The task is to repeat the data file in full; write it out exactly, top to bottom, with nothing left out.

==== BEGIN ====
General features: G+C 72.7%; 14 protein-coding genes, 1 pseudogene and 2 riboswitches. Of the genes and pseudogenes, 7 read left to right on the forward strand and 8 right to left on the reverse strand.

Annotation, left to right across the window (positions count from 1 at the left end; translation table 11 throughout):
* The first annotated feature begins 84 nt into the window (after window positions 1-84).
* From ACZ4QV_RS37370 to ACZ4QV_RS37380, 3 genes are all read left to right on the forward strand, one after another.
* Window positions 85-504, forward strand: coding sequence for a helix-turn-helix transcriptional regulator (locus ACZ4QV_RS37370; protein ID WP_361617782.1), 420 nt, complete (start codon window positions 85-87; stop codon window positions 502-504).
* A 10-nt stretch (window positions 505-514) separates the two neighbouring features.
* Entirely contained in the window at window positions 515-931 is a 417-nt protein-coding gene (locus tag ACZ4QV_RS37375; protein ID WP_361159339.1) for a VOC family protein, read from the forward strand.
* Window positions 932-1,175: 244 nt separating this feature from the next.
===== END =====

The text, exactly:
General features: G+C 72.7%; 14 protein-coding genes, 1 pseudogene and 2 riboswitches. Of the genes and pseudogenes, 7 read left to right on the forward strand and 8 right to left on the reverse strand.

Annotation, left to right across the window (positions count from 1 at the left end; translation table 11 throughout):
* The first annotated feature begins 84 nt into the window (after window positions 1-84).
* From ACZ4QV_RS37370 to ACZ4QV_RS37380, 3 genes are all read left to right on the forward strand, one after another.
* Window positions 85-504, forward strand: coding sequence for a helix-turn-helix transcriptional regulator (locus ACZ4QV_RS37370; protein ID WP_361617782.1), 420 nt, complete (start codon window positions 85-87; stop codon window positions 502-504).
* A 10-nt stretch (window positions 505-514) separates the two neighbouring features.
* Entirely contained in the window at window positions 515-931 is a 417-nt protein-coding gene (locus tag ACZ4QV_RS37375; protein ID WP_361159339.1) for a VOC family protein, read from the forward strand.
* Window positions 932-1,175: 244 nt separating this feature from the next.